Club case study: Aspire’s bid to blunt knife crime
July 22, 2022 | by Matt Halfpenny
Ronny Tucker, Head Coach at Aspire Boxing Club, is using the club to change the lives of people all around Sheffield.
Based in the Arbourthorne area of the city, an area of high poverty with high drug, gang and knife crime rates, the club has been running for 32 years and helped shaped many young lives for the better.
Over the last three years, the club have charged no fees for anybody attending their sessions, particularly important given individuals living in the local community and the people the club target for their programmes often have to choose between paying for the club’s classes or putting food on the table.
As Tucker explained: “As a club we are fully focused on the needs of our community, and we use our boxing club as a base to reach out to people in need, from delivering knife crime projects, to supporting care leavers, to helping people with their mental health.
“We provide a relaxed environment to support everybody free of charge, so there are no barriers. Our funding all comes from our club shows and funding providers and, as long as we can carry on providing free sessions, we will do.”
Due to the high knife crime in the local community, the Knife Crime Programme Tucker has created, which is funded through the Police and Crime Commissioners’ Fund, is designed to educate those who pass through it of the very real dangers.
He added: “We work with the Criminal Exploitation Service, South Yorkshire Police, South Yorkshire Fire Service, Care Leavers’ Service, Youth Justice Service and Pupil Referral Units to take referrals of young people to join the programme.
“We have a number of speakers including a nurse who talks about the damage knife crime can cause not only to the people involved but also the people who witness it.
“We also have a lady speak about the impact knife crime can have on a whole family after her son was killed through a knife attack.”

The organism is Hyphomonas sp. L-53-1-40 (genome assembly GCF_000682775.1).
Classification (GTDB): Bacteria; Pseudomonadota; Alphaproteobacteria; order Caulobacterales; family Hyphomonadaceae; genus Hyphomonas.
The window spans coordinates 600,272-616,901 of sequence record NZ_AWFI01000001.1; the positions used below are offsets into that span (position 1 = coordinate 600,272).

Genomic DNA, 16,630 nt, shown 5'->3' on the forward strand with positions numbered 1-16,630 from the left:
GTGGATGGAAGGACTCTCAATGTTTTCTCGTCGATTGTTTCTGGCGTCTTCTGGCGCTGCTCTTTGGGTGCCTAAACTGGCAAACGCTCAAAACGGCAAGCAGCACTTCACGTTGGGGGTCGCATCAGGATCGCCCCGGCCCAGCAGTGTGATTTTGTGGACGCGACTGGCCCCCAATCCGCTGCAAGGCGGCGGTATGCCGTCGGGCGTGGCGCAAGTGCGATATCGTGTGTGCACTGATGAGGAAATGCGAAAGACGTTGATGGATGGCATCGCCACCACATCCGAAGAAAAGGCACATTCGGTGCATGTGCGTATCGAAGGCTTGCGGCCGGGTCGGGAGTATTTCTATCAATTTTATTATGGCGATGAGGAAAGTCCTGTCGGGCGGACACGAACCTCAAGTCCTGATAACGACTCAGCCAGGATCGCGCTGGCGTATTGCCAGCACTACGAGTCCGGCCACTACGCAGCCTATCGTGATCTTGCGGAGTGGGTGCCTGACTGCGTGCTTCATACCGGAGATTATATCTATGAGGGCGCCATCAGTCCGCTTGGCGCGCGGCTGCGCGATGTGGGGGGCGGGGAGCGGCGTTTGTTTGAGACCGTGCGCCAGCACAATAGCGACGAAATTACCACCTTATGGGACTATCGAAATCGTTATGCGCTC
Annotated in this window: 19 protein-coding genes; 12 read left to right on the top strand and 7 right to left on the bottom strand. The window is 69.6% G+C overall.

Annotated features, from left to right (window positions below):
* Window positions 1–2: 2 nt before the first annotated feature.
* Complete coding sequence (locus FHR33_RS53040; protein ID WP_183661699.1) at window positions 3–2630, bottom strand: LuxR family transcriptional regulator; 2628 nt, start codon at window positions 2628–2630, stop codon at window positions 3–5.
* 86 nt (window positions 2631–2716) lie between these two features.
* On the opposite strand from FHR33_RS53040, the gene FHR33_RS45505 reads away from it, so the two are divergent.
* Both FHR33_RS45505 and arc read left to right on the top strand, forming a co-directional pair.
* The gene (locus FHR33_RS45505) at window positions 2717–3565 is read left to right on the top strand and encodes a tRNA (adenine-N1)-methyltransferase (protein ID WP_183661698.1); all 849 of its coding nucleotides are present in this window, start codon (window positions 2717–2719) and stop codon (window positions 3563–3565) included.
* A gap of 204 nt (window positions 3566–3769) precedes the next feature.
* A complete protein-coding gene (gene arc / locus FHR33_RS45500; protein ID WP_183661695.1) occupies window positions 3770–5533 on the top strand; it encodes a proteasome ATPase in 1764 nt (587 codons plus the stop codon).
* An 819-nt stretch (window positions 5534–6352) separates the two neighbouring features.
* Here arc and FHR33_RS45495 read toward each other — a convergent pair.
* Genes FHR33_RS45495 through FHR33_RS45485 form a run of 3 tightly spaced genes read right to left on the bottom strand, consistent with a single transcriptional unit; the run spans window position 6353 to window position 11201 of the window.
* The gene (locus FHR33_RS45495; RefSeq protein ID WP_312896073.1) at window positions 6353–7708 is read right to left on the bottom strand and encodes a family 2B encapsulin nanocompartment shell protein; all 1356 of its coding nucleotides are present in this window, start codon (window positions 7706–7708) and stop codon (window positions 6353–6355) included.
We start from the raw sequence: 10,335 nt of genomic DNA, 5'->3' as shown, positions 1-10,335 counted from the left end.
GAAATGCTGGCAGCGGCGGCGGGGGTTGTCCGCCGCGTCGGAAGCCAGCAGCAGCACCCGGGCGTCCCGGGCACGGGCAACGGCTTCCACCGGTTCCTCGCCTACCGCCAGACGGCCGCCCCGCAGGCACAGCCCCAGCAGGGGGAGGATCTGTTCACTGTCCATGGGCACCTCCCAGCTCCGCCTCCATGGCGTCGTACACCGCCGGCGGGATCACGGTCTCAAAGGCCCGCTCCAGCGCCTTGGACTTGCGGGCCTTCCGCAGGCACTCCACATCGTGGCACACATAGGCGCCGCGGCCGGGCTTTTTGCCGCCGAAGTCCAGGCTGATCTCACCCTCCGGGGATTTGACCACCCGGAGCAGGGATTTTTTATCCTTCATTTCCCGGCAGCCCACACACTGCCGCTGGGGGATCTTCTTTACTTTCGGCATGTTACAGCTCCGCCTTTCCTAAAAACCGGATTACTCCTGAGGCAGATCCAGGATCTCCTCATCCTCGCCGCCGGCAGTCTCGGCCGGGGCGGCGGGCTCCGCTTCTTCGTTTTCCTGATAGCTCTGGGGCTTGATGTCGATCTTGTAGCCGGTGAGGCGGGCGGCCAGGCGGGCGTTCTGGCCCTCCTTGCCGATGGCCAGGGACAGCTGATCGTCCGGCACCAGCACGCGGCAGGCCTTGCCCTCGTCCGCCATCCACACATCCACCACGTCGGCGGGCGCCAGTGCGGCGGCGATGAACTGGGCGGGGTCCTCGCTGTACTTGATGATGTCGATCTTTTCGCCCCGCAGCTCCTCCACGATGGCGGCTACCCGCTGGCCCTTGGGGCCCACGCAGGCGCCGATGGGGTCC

One participant on the programme said: “If it wasn’t for Ronny, Tracey and this programme I would be back in prison.”
Aspire also deliver a programme called the Second Chance Programme funded by Sport England, which sees them work with disaffected young people that have recently left or are due to leave the care system and young people who are caught up in the Criminal Justice system.
They are re-launching the programme this summer and Tucker said: “We use boxing, fitness, and music to support care leavers and young people who have got caught up in crime to share their thoughts and feelings through music and physical activity.
“We also link the Second Chance Programme to our Knife Crime Programme to teach them about the dangers of knife crime and the negative impacts of gangs.
“Concerns have been raised that there may be a rise in knife crime over the summer period due to the school holidays and young people having nothing to do, so this is why we are running the programme through the holidays.”
The club have just delivered a conference called ‘Turning Adversity in to an Advantage’, which had several guest speakers who spoke about knife crime and young people leaving the care system.
The conference was another project funded through the Police and Crime Commissioners’ Fund.
“This event was free of charge, and we had 120 people attend the event, which was amazing to see, and due to its success, the Crime Commissioners want to fund it again next year,” said Tucker.
An attendee added: “This event had some of the most inspirational individuals in this area. I am a social worker and I have heard and dealt with some pretty hard-hitting stuff, but I was not prepared for the tears of this event, If you ever get a chance to go to this, please go.”
Another recent success story is a project to help women who are struggling with their mental health called ‘Women Aspire Together.
“We have 10 women currently engaged in the programme and they come to the gym every week for fitness and boxing sessions and sometimes they meet and go on a walk,” said Tucker.
One participant said: “I really struggled with my mental health but I can now get through week to week because of the boxing.” Another added: “I don’t usually like going to gyms because people look at me, but Aspire provides comfortable relaxed environment where nobody judges you.”
To find out more about the work of Aspire Boxing Club, follow them on Facebook by clicking here.